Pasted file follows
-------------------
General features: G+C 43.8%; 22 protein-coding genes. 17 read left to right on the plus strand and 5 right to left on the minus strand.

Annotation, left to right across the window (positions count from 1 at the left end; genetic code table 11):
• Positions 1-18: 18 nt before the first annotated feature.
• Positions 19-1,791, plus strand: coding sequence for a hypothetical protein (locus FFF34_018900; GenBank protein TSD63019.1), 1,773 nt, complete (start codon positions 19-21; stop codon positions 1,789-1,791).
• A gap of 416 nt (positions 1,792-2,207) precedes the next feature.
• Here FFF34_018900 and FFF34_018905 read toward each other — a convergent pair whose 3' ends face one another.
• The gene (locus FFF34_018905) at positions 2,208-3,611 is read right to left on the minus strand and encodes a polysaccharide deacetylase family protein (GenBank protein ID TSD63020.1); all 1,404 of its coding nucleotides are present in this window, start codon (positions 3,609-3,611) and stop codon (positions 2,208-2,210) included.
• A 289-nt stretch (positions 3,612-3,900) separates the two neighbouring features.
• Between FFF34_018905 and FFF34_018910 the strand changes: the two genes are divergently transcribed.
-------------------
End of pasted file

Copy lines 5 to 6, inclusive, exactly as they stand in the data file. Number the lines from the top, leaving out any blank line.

• A gap of 416 nt (positions 1,792-2,207) precedes the next feature.
• Here FFF34_018900 and FFF34_018905 read toward each other — a convergent pair whose 3' ends face one another.